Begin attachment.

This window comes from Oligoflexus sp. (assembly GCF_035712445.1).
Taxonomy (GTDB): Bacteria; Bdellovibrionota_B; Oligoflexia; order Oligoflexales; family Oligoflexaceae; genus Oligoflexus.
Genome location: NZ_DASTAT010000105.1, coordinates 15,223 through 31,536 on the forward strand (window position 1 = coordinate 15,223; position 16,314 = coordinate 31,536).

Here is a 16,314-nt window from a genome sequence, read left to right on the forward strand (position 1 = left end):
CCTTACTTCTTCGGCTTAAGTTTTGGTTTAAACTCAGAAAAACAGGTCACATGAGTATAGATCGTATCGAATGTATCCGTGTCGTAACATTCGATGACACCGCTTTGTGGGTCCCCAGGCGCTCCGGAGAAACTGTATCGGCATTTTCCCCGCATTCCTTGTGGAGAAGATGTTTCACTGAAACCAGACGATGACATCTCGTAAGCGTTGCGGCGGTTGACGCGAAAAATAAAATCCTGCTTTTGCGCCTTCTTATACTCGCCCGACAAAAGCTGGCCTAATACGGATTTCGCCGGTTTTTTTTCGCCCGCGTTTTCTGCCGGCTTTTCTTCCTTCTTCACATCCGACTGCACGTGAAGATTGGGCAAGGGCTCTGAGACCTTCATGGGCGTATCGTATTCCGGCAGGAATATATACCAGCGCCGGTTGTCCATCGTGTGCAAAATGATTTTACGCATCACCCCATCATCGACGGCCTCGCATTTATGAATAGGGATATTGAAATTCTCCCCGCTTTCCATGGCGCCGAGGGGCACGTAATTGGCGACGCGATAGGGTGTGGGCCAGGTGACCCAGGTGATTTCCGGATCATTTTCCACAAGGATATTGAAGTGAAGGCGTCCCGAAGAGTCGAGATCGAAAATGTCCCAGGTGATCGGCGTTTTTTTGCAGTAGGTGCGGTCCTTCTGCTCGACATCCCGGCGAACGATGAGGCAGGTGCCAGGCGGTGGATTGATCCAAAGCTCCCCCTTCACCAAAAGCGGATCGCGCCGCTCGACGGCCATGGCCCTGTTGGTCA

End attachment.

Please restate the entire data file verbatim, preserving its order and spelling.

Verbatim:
This window comes from Oligoflexus sp. (assembly GCF_035712445.1).
Taxonomy (GTDB): Bacteria; Bdellovibrionota_B; Oligoflexia; order Oligoflexales; family Oligoflexaceae; genus Oligoflexus.
Genome location: NZ_DASTAT010000105.1, coordinates 15,223 through 31,536 on the forward strand (window position 1 = coordinate 15,223; position 16,314 = coordinate 31,536).

Here is a 16,314-nt window from a genome sequence, read left to right on the forward strand (position 1 = left end):
CCTTACTTCTTCGGCTTAAGTTTTGGTTTAAACTCAGAAAAACAGGTCACATGAGTATAGATCGTATCGAATGTATCCGTGTCGTAACATTCGATGACACCGCTTTGTGGGTCCCCAGGCGCTCCGGAGAAACTGTATCGGCATTTTCCCCGCATTCCTTGTGGAGAAGATGTTTCACTGAAACCAGACGATGACATCTCGTAAGCGTTGCGGCGGTTGACGCGAAAAATAAAATCCTGCTTTTGCGCCTTCTTATACTCGCCCGACAAAAGCTGGCCTAATACGGATTTCGCCGGTTTTTTTTCGCCCGCGTTTTCTGCCGGCTTTTCTTCCTTCTTCACATCCGACTGCACGTGAAGATTGGGCAAGGGCTCTGAGACCTTCATGGGCGTATCGTATTCCGGCAGGAATATATACCAGCGCCGGTTGTCCATCGTGTGCAAAATGATTTTACGCATCACCCCATCATCGACGGCCTCGCATTTATGAATAGGGATATTGAAATTCTCCCCGCTTTCCATGGCGCCGAGGGGCACGTAATTGGCGACGCGATAGGGTGTGGGCCAGGTGACCCAGGTGATTTCCGGATCATTTTCCACAAGGATATTGAAGTGAAGGCGTCCCGAAGAGTCGAGATCGAAAATGTCCCAGGTGATCGGCGTTTTTTTGCAGTAGGTGCGGTCCTTCTGCTCGACATCCCGGCGAACGATGAGGCAGGTGCCAGGCGGTGGATTGATCCAAAGCTCCCCCTTCACCAAAAGCGGATCGCGCCGCTCGACGGCCATGGCCCTGTTGGTCA